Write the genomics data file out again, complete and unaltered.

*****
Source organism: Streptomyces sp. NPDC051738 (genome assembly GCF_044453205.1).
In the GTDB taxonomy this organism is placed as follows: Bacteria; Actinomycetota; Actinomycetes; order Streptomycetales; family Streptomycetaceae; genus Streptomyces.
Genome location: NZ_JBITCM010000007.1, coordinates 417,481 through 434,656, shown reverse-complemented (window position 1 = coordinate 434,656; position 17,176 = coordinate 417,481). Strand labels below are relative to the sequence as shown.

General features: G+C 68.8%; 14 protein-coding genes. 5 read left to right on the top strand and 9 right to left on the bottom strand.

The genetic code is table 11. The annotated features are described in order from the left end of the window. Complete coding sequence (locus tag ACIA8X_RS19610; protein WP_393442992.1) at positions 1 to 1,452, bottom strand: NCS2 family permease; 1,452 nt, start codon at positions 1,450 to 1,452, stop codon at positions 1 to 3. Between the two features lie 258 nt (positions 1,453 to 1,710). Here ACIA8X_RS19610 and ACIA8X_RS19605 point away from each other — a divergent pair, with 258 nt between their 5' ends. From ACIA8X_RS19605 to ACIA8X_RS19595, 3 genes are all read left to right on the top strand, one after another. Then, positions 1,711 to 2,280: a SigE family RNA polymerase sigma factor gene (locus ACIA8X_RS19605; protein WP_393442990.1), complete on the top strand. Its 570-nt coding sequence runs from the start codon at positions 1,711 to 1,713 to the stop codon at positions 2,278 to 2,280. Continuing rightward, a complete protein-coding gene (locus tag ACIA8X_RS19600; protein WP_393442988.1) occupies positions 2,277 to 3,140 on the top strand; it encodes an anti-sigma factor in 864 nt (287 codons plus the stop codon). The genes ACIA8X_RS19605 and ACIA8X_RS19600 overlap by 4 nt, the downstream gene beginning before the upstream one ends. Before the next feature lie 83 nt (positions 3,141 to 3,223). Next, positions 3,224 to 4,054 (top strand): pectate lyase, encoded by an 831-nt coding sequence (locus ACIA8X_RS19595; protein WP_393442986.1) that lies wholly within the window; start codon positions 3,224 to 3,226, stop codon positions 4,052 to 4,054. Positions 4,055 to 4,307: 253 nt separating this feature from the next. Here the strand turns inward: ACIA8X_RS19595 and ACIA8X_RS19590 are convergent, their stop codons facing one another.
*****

Source organism: Streptomyces sp. NPDC051738 (genome assembly GCF_044453205.1).
In the GTDB taxonomy this organism is placed as follows: Bacteria; Actinomycetota; Actinomycetes; order Streptomycetales; family Streptomycetaceae; genus Streptomyces.
Genome location: NZ_JBITCM010000007.1, coordinates 417,481 through 434,656, shown reverse-complemented (window position 1 = coordinate 434,656; position 17,176 = coordinate 417,481). Strand labels below are relative to the sequence as shown.

General features: G+C 68.8%; 14 protein-coding genes. 5 read left to right on the top strand and 9 right to left on the bottom strand.

The genetic code is table 11. The annotated features are described in order from the left end of the window. Complete coding sequence (locus tag ACIA8X_RS19610; protein WP_393442992.1) at positions 1 to 1,452, bottom strand: NCS2 family permease; 1,452 nt, start codon at positions 1,450 to 1,452, stop codon at positions 1 to 3. Between the two features lie 258 nt (positions 1,453 to 1,710). Here ACIA8X_RS19610 and ACIA8X_RS19605 point away from each other — a divergent pair, with 258 nt between their 5' ends. From ACIA8X_RS19605 to ACIA8X_RS19595, 3 genes are all read left to right on the top strand, one after another. Then, positions 1,711 to 2,280: a SigE family RNA polymerase sigma factor gene (locus ACIA8X_RS19605; protein WP_393442990.1), complete on the top strand. Its 570-nt coding sequence runs from the start codon at positions 1,711 to 1,713 to the stop codon at positions 2,278 to 2,280. Continuing rightward, a complete protein-coding gene (locus tag ACIA8X_RS19600; protein WP_393442988.1) occupies positions 2,277 to 3,140 on the top strand; it encodes an anti-sigma factor in 864 nt (287 codons plus the stop codon). The genes ACIA8X_RS19605 and ACIA8X_RS19600 overlap by 4 nt, the downstream gene beginning before the upstream one ends. Before the next feature lie 83 nt (positions 3,141 to 3,223). Next, positions 3,224 to 4,054 (top strand): pectate lyase, encoded by an 831-nt coding sequence (locus ACIA8X_RS19595; protein WP_393442986.1) that lies wholly within the window; start codon positions 3,224 to 3,226, stop codon positions 4,052 to 4,054. Positions 4,055 to 4,307: 253 nt separating this feature from the next. Here the strand turns inward: ACIA8X_RS19595 and ACIA8X_RS19590 are convergent, their stop codons facing one another.